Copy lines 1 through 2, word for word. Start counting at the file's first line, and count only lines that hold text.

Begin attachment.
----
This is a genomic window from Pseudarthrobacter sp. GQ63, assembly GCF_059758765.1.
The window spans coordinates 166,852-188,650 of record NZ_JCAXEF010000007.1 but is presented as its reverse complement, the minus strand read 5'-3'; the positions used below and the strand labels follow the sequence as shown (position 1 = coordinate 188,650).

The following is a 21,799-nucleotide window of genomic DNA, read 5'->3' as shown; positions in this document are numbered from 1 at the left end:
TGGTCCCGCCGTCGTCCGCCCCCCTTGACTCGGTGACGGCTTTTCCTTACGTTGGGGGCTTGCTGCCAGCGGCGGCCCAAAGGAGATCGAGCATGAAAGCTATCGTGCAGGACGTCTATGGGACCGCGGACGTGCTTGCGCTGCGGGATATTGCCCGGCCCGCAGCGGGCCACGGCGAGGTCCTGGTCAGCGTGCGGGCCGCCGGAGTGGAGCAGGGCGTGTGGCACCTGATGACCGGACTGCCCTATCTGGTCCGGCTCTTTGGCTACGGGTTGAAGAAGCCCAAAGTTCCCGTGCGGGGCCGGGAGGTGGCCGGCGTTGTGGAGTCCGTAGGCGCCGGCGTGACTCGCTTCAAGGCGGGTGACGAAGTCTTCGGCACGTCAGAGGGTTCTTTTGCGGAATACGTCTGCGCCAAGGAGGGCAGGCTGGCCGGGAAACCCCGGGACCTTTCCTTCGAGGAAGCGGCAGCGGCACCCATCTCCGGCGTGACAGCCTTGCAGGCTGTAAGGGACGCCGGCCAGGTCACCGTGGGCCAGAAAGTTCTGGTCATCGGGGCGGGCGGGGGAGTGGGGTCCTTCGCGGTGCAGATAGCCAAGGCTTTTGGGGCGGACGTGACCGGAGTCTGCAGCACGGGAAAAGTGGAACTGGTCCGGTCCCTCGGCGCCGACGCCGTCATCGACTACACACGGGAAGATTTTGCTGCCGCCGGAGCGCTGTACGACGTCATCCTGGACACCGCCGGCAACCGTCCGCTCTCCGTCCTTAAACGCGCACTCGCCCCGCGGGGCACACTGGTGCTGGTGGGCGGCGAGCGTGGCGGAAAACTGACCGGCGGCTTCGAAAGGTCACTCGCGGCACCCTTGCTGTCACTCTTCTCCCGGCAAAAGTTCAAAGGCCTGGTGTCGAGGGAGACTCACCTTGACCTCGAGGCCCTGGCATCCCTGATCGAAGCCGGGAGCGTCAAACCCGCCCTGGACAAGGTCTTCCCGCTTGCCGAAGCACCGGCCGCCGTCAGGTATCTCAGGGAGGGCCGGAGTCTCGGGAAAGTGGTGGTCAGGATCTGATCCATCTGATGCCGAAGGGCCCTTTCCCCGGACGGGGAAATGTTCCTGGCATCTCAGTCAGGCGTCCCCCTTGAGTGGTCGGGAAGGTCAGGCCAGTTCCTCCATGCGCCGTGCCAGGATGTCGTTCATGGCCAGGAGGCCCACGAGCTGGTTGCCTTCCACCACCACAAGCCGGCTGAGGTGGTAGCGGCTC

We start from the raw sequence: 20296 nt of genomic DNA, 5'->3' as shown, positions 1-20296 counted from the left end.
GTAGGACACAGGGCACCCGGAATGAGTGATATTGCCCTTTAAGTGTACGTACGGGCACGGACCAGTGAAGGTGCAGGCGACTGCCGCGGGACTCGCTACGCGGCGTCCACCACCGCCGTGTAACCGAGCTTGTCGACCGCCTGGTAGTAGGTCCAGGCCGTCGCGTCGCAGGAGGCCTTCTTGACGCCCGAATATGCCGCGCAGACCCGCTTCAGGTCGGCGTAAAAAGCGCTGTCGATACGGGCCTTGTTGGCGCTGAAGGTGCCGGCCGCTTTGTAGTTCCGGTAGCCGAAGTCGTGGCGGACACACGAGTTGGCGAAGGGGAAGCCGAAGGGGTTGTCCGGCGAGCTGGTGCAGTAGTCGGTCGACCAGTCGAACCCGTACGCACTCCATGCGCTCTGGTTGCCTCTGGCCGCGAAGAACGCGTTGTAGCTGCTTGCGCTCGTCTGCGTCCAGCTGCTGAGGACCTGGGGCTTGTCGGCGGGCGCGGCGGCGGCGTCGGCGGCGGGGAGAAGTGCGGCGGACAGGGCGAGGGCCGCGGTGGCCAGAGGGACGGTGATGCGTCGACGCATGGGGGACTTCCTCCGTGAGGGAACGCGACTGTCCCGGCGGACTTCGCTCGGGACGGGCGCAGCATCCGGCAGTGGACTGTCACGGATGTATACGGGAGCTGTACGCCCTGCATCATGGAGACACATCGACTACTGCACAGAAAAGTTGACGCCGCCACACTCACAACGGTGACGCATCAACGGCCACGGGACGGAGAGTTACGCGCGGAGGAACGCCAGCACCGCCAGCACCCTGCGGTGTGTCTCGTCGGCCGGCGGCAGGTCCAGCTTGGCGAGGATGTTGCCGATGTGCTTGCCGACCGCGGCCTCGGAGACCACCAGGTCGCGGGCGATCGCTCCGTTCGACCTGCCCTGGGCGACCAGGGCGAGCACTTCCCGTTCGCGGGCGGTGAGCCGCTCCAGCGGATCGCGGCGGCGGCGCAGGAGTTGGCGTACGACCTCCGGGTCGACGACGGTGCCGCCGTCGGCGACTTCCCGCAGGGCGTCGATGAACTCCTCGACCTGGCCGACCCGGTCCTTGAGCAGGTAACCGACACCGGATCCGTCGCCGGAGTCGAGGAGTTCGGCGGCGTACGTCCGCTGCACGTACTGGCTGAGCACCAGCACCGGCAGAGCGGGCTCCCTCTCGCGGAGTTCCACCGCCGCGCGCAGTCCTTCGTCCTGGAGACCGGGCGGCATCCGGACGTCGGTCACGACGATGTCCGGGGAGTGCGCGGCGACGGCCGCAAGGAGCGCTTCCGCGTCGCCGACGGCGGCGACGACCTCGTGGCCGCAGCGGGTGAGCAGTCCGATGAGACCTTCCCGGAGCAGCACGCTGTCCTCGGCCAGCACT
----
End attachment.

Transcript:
This is a genomic window from Pseudarthrobacter sp. GQ63, assembly GCF_059758765.1.
The window spans coordinates 166,852-188,650 of record NZ_JCAXEF010000007.1 but is presented as its reverse complement, the minus strand read 5'-3'; the positions used below and the strand labels follow the sequence as shown (position 1 = coordinate 188,650).